Session 5: Building Powerful Coalitions
8 May 2020
The corona crisis has thrown up challenges that are unimaginably difficult to confront – economic, health and climate crises to say the least, alongside threats to our democratic way of life. How on earth can any of us stop this on our own?
We can’t. It’s why we will need to build powerful coalitions. But coalitions aren’t simple or easy to generate. While we often think ‘more is more’ the truth is that lots of organisations signing on to a statement or plan isn’t very powerful at all. So what does it take to build a powerful coalition?
This session will first hear from Mel Gatfield from United Workers Union, who will run through their own experience of coalition building – the ups, the downs, the surprises and the consequences. Then, Amanda Tattersall, author of Power in Coalition will run through the elements and lessons about how to build powerful coalitions.
Session 6: Public Narrative
24 May 2020
“Because stories allow us to express our values not as abstract principles, but as lived experience, they have the power to move others.”
Our ability to communicate and to persuade others relates directly to how well we are able to express our experiences, challenges and goals. This session ran through the method that is public narrative – which is how we project ourselves in speeches, one to one, in meetings, in public life.
A series of concepts were laid out and then explored through examples. People had time to do some work on a story and then shared and got feedback from others in break out groups. People were invited to come to the session with an idea of something they wanted to say to a particular audience. This session was run by Marc Stears, former speech writer for Ed Miliband in the UK and now Director of the Sydney Policy Lab at the University of Sydney.
Here is also a 3 part series on March For Our lives, a movement that used Public Narrative to create change that was mentioned in the training.
Session 7: Understanding People Power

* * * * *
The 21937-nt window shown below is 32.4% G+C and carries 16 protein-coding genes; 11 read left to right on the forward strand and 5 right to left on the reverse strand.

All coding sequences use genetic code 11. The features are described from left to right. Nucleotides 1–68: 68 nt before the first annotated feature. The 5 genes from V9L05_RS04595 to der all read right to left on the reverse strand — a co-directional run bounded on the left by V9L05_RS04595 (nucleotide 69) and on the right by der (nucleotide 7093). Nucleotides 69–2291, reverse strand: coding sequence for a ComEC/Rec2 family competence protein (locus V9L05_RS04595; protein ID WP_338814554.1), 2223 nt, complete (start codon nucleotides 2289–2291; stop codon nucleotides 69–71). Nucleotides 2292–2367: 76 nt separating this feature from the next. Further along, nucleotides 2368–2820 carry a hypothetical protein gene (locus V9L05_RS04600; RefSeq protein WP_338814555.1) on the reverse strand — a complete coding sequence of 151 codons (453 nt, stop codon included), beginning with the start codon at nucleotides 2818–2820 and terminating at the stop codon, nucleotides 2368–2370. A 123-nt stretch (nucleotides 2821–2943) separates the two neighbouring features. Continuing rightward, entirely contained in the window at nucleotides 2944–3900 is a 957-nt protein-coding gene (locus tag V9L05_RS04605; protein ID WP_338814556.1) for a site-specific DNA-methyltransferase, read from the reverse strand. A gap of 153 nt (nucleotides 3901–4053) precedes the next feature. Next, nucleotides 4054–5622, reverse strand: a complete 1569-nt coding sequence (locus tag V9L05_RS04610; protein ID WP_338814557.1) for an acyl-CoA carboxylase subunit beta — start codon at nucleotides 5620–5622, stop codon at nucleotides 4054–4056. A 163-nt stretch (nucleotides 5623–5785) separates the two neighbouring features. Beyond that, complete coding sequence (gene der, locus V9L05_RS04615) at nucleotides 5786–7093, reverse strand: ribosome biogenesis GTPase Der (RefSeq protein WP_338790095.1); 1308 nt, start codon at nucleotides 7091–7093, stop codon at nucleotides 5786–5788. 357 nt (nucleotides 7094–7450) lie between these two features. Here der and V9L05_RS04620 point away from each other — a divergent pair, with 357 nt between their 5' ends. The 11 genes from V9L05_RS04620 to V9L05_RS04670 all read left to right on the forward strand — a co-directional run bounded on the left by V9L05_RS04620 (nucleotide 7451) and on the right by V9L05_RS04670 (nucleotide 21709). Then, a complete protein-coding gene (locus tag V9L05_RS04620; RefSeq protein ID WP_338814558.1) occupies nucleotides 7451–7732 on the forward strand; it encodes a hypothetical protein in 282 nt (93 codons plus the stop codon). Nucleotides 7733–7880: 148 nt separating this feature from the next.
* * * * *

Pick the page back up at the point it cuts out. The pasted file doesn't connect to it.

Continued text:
24 May 2020
Why is it that some mass rallies work to make change and some do not? Are there different ways in which people can come together to make a powerful impact and achieve social change?
This session unpacked a variety of different ways that we gather together in the process of making change – identifying five different strategies. Based on new scholarship by Amanda Tattersall and Kurt Iveson, this new approach identified that people can gather in these ways:
- Playing by the rules (petitions, lobbying, the courts);
- Mobilising (mass rallies);
- Organising (build leaders);
- Prefiguring (modelling the change we want to see, eg creating the thing you want changed – like building your own affordable housing) and
- Parties (political parties and electoral work).
This session defined each of these approaches using stories of change from around the world. In the second half we heard from three civil society leaders who engaged in these different strategies.
The argument at the heart of this is – how can we use these different approaches to build new forms of powerful change? When do these strategies work well together and when do they create conflict?
Here are some episodes of the Change Makers podcasts exploring four of the five different People Power Strategies further:
- Organising – How to win – Gasfield Free
- Prefigurative – Reclaim the City – housing occupations
- Parties – Barcelona
- Mobilising – Indivisible (distributed Networks), March for Our Lives (Parklands students – Gun Violence)
Keen to learn more? See Activist Inspiration and Learning in Lockdown.
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- Organising - Community
- People power